The laws regarding identity theft vary greatly, depending on which state a person is in. Alabama has some strict laws for people who attempt to steal identities and use the information of others to their advantage. It is considered a felony. The type of identity theft done will earn a different felony class rating in the state of Alabama.
- 1 Alabama Laws
- 2 Famous Cases
- 3 Family Identity Theft Scheme
- 4 Resources
Identity Theft - §13A-8-192
Without consent or permission, one is not allowed to use another’s identity. Illegally obtaining records, accessing information, gaining employment, or purchasing goods and services with another person’s name is considered a Class B felony. Prosecution of this offense in Alabama must be done within seven years of the date of crime.
Trafficking in Stolen Identities - Ala Code §13A-8-193
It is considered a Class B felony if five separate documents for the same person are found. The same applies for documents belonging to five different people. Both options are considered trafficking in stolen identities. This crime could earn the perpetrator anywhere between two and twenty years in prison. Up to $30,000 in fines may also have to be paid. Making, selling, purchasing, transferring, and even possessing these documents are punishable offenses.
Obstructing Justice Using a False Identity - Ala Code §13A-8-194
Using a false identity to obstruct justice in any way is considered a Class C felony. Avoiding arrest, not appearing to a summons to court, avoiding prosecution, and interfering with a criminal investigation using another person’s identity are all offenses included in this section.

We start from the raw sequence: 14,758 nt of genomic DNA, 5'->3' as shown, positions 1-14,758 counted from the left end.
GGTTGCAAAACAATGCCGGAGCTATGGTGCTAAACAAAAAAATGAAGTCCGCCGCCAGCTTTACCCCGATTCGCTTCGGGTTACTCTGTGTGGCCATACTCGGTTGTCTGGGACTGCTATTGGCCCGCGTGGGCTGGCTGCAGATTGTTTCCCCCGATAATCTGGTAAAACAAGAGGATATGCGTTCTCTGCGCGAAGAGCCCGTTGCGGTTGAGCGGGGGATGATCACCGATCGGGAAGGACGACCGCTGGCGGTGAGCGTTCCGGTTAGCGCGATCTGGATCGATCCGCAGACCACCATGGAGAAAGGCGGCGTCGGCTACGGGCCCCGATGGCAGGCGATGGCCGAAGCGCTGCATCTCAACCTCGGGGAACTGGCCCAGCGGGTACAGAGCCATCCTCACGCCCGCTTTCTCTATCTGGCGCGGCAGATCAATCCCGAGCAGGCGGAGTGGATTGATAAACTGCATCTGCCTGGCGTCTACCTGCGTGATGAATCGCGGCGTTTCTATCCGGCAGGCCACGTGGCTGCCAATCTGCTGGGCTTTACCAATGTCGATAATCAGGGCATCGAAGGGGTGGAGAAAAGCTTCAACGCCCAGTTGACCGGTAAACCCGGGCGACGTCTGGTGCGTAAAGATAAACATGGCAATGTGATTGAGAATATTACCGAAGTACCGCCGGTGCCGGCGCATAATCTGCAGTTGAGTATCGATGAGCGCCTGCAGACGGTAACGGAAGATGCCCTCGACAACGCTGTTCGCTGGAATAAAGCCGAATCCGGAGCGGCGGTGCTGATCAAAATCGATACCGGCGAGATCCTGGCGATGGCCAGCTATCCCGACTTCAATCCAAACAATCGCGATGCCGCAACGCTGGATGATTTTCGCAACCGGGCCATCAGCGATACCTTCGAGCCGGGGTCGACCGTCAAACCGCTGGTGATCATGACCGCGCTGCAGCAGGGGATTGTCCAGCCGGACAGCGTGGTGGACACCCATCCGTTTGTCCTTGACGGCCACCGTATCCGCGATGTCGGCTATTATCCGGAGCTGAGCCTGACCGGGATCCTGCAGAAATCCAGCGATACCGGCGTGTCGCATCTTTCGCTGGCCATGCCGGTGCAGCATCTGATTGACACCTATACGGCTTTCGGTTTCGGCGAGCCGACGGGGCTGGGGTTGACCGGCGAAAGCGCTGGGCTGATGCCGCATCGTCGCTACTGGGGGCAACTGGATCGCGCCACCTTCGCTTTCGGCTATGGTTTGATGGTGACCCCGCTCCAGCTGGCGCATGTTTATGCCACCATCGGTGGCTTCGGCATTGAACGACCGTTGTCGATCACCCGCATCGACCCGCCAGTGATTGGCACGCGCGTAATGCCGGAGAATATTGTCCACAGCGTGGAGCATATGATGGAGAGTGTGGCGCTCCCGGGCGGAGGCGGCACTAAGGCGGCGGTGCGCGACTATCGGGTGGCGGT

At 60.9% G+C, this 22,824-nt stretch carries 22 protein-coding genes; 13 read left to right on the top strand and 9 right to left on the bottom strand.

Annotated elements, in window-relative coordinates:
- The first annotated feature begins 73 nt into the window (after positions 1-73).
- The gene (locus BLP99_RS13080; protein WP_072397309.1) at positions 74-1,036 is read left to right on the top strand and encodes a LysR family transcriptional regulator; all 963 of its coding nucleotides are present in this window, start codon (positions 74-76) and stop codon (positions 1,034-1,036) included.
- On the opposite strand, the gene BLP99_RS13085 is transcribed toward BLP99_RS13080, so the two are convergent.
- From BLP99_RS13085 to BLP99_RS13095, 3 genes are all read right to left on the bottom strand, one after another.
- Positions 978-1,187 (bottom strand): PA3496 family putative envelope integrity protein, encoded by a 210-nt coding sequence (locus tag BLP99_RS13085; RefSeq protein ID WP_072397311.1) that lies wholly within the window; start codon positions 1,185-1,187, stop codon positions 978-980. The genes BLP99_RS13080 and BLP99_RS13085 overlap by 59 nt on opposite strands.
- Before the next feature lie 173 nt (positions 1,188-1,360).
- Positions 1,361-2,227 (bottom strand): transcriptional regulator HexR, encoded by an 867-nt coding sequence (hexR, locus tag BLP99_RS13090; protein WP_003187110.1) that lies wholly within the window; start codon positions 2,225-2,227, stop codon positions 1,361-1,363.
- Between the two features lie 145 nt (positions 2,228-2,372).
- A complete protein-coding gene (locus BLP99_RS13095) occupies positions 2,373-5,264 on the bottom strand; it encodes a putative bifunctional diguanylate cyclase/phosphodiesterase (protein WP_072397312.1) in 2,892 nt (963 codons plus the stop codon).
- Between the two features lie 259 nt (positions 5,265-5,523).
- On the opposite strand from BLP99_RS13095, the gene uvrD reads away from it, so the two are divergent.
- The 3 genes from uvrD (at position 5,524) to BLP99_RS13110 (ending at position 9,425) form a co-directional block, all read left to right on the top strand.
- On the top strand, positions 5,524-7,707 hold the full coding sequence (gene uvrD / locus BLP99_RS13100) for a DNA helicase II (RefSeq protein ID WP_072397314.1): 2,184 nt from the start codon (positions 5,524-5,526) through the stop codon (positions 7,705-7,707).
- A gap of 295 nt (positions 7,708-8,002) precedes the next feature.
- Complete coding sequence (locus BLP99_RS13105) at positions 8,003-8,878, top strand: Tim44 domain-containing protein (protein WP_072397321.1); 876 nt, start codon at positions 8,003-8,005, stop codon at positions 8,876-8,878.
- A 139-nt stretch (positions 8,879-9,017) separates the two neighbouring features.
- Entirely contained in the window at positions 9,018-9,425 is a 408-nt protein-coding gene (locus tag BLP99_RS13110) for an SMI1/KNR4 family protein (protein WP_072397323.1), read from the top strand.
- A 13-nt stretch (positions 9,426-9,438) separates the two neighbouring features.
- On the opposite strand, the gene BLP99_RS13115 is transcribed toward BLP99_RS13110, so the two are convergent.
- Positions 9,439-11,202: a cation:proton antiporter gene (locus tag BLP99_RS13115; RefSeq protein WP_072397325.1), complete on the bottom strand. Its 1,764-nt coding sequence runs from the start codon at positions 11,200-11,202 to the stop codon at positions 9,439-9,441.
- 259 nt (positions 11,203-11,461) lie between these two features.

Restitution - Ala Code §13A-8-195
A party guilty of identity theft must make restitution by paying any financial losses to the person whose identity was stolen. This may include expenses due to repairing credit. Attorney fees and lost wages may also be included in the loss amount. $25 per day must also be paid during any time spent in jail.
A couple of identity theft cases have already come from Alabama. One such case involved a former IRS employee, and another impacted soldiers fighting in places like Afghanistan.
Former IRS Employee Involved With Identity Theft
Nakeisha Hall, a previous employee for the IRS, was responsible for assisting residents of Alabama when they fell victim to identity theft. What many did not expect was to have their identities stolen from Hall herself, who was supposed to be helping them. Hall worked with three others to complete a tax-fraud scheme that earned them a total nearing $1.5 million.
Aggravated identity theft was one charge Hall plead guilty to. The others consisted of conspiracy to commit fraud, theft of government funds, and unauthorized access to a computer. The culprits stole identities from the IRS database and created tax returns for each one. The scheme ran for three years, between the years of 2008 and 2011.
Jimmie Goodman, Abdulla Coleman, and Lashon Roberson also participated in the scheme. They were each charged with mail fraud and conspiracy.
Family Identity Theft Scheme